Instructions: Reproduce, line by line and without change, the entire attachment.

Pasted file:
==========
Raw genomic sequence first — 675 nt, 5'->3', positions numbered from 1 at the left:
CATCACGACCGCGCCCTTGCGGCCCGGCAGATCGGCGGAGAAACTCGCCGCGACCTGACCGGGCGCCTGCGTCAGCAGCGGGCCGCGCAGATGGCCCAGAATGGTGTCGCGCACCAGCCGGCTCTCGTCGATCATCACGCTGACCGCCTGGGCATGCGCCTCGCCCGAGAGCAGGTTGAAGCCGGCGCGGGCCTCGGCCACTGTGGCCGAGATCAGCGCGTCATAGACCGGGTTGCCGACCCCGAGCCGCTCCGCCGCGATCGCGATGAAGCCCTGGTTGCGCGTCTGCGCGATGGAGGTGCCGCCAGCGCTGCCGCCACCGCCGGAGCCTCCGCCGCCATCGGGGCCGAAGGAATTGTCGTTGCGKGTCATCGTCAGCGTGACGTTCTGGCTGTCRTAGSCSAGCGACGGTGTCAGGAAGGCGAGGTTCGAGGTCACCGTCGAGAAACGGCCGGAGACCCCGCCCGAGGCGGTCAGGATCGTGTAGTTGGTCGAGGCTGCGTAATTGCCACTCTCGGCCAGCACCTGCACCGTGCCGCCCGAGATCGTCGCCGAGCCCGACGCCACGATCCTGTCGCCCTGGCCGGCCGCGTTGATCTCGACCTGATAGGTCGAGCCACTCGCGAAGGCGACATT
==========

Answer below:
Raw genomic sequence first — 675 nt, 5'->3', positions numbered from 1 at the left:
CATCACGACCGCGCCCTTGCGGCCCGGCAGATCGGCGGAGAAACTCGCCGCGACCTGACCGGGCGCCTGCGTCAGCAGCGGGCCGCGCAGATGGCCCAGAATGGTGTCGCGCACCAGCCGGCTCTCGTCGATCATCACGCTGACCGCCTGGGCATGCGCCTCGCCCGAGAGCAGGTTGAAGCCGGCGCGGGCCTCGGCCACTGTGGCCGAGATCAGCGCGTCATAGACCGGGTTGCCGACCCCGAGCCGCTCCGCCGCGATCGCGATGAAGCCCTGGTTGCGCGTCTGCGCGATGGAGGTGCCGCCAGCGCTGCCGCCACCGCCGGAGCCTCCGCCGCCATCGGGGCCGAAGGAATTGTCGTTGCGKGTCATCGTCAGCGTGACGTTCTGGCTGTCRTAGSCSAGCGACGGTGTCAGGAAGGCGAGGTTCGAGGTCACCGTCGAGAAACGGCCGGAGACCCCGCCCGAGGCGGTCAGGATCGTGTAGTTGGTCGAGGCTGCGTAATTGCCACTCTCGGCCAGCACCTGCACCGTGCCGCCCGAGATCGTCGCCGAGCCCGACGCCACGATCCTGTCGCCCTGGCCGGCCGCGTTGATCTCGACCTGATAGGTCGAGCCACTCGCGAAGGCGACATT